AAA homeowners insurance trouble: They never told me I had to fix the roof!

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By Christopher Elliott

Jan Hustler is having trouble with her AAA homeowners insurance. She didn’t repair her roof on time and now has lost her coverage. But the company didn’t tell her about the requirement until it was too late. Can she get her homeowners insurance coverage back? 


I recently received a notification from AAA, my home insurance company, that it would not renew my coverage for this year. 

The reason? The AAA underwriting department said my roof had  “exceeded its useful life” and needed to be replaced by September. AAA said I could reapply for a homeowner’s policy — in December 2026

How could I have known that we needed a new roof by then? Why didn’t AAA notify me earlier so I could have complied by that date? Instead, I was denied before I could comply. 

I feel like AAA is treating me unfairly. Why would AAA treat a loyal customer this way? Can you help get my insurance reinstated? — Jan Hustler, Santa Clara, Calif.


AAA shouldn’t have canceled your homeowner’s insurance without first giving you an opportunity to replace your roof. But it looks as if it never notified you about the required repairs.

Insurance companies can — and sometimes do — require customers to make certain repairs to their homes before they can insure them. Usually, that happens before — or soon after — you purchase your policy. If you have an older home, the insurance company will require an inspection. Based on that, the insurance company may require certain repairs within 30 to 60 days. (Related: Don’t fall for these disaster insurance scams!)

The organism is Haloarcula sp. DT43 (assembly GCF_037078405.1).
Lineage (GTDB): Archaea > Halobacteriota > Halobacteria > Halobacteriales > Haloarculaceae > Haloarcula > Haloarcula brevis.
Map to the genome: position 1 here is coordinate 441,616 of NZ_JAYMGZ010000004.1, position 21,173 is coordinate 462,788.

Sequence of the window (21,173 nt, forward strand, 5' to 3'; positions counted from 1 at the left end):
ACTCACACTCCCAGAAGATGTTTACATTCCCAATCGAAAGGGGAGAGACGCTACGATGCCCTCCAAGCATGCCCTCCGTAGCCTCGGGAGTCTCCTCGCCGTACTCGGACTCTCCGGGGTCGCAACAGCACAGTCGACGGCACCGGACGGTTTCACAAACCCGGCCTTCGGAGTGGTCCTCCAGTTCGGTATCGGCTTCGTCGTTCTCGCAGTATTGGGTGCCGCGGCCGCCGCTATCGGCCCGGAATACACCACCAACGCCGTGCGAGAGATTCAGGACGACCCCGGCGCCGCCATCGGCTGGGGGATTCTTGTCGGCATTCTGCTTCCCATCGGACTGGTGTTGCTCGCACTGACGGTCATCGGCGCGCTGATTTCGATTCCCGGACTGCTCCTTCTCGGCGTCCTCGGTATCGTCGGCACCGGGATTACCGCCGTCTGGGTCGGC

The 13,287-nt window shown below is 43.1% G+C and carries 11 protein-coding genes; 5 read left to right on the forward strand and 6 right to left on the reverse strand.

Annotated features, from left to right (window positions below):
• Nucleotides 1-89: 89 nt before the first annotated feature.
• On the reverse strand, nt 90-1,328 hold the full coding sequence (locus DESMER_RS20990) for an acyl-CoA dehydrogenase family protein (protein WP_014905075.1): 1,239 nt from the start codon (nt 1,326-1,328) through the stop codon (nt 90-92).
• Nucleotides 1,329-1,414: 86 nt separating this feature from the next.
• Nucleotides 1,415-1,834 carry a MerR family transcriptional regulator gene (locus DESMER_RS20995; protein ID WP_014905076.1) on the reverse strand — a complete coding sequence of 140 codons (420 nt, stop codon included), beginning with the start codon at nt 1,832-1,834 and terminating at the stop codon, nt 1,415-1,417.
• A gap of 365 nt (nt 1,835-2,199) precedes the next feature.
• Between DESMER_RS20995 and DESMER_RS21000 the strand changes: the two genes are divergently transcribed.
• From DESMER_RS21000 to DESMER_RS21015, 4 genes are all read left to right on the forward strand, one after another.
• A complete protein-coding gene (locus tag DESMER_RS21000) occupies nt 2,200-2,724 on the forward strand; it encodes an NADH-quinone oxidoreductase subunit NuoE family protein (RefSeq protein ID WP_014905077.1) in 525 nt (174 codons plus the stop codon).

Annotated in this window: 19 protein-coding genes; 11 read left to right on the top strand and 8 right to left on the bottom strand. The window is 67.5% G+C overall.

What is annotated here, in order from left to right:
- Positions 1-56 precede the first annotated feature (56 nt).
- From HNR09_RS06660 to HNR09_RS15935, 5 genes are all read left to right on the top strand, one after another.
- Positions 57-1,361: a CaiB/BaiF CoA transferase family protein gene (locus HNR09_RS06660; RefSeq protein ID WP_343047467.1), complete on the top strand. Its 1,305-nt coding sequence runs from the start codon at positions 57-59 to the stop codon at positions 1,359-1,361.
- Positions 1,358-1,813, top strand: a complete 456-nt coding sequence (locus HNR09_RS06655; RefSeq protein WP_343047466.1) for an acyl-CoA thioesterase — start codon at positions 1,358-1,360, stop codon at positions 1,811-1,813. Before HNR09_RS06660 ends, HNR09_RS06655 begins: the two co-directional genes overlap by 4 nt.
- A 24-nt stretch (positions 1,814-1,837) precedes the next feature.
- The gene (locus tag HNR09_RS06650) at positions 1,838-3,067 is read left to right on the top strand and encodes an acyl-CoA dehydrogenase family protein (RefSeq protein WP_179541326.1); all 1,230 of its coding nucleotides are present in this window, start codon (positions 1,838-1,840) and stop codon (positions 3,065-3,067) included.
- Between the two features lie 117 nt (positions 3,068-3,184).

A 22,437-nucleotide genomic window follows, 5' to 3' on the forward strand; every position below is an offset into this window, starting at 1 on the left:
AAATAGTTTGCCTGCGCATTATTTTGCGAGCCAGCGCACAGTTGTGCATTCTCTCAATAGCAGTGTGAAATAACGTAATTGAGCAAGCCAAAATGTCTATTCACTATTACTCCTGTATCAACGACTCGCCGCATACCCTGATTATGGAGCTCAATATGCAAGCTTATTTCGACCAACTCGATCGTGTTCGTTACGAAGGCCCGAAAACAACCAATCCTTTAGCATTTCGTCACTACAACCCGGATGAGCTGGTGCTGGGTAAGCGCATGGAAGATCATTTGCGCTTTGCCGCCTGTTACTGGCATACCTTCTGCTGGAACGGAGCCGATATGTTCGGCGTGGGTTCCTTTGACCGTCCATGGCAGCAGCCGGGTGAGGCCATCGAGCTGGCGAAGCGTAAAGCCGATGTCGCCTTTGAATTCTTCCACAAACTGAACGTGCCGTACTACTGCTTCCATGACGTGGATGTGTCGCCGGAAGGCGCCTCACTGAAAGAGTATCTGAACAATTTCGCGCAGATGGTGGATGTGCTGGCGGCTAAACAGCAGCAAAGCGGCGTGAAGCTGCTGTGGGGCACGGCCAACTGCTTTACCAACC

In your case, AAA required that you replace your roof before agreeing to insure your home in 2024. While that is legal, it’s customary for an insurance company to notify you of the requirement so that you can meet it. According to your records, you didn’t get any notification. (Related: Don’t do this! 3 insurance claims mistakes new travelers make.)

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You scrambled to replace the roof and then showed AAA the invoice along with photos, according the records you shared with me. But that wasn’t enough. AAA was firm that you were out for the next two years but could reapply for insurance in 2026.

Adding to the complexity of your case is that you’re in California. Insurance premiums have gone through the roof since the wildfires a few years ago, and it’s highly unlikely you’ll find a comparable policy. What’s more, under California law, your insurance company can drop you without giving you a reason. So AAA could have simply decided not to renew your policy, and that would have been that.

What are your homeowner’s insurance rights in California?

Homeowners have a lot of rights in California, when it comes to insurance. Here are a few things you should know:

Insurance policies are contracts

Remember that insurance policies are legal contracts. You, as the insured, have rights, and your insurance company must adhere to state laws and regulations.

You have the right to a prompt claim